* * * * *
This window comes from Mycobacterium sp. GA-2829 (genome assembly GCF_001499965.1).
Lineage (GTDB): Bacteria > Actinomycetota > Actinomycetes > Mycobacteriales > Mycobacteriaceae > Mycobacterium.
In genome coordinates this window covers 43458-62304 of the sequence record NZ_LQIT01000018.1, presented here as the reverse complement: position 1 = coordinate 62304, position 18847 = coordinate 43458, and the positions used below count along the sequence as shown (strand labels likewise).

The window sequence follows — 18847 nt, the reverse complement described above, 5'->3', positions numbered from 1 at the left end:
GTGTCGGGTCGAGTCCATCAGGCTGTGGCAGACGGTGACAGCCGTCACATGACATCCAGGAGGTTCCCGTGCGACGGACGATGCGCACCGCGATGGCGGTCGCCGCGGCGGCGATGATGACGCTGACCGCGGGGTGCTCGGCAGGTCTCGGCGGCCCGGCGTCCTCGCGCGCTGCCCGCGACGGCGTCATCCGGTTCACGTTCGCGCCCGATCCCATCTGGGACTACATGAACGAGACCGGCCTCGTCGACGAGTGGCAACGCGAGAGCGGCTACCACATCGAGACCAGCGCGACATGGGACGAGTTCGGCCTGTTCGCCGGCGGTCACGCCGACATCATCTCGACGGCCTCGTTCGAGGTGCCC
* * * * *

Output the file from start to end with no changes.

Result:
This window comes from Mycobacterium sp. GA-2829 (genome assembly GCF_001499965.1).
Lineage (GTDB): Bacteria > Actinomycetota > Actinomycetes > Mycobacteriales > Mycobacteriaceae > Mycobacterium.
In genome coordinates this window covers 43458-62304 of the sequence record NZ_LQIT01000018.1, presented here as the reverse complement: position 1 = coordinate 62304, position 18847 = coordinate 43458, and the positions used below count along the sequence as shown (strand labels likewise).

The window sequence follows — 18847 nt, the reverse complement described above, 5'->3', positions numbered from 1 at the left end:
GTGTCGGGTCGAGTCCATCAGGCTGTGGCAGACGGTGACAGCCGTCACATGACATCCAGGAGGTTCCCGTGCGACGGACGATGCGCACCGCGATGGCGGTCGCCGCGGCGGCGATGATGACGCTGACCGCGGGGTGCTCGGCAGGTCTCGGCGGCCCGGCGTCCTCGCGCGCTGCCCGCGACGGCGTCATCCGGTTCACGTTCGCGCCCGATCCCATCTGGGACTACATGAACGAGACCGGCCTCGTCGACGAGTGGCAACGCGAGAGCGGCTACCACATCGAGACCAGCGCGACATGGGACGAGTTCGGCCTGTTCGCCGGCGGTCACGCCGACATCATCTCGACGGCCTCGTTCGAGGTGCCC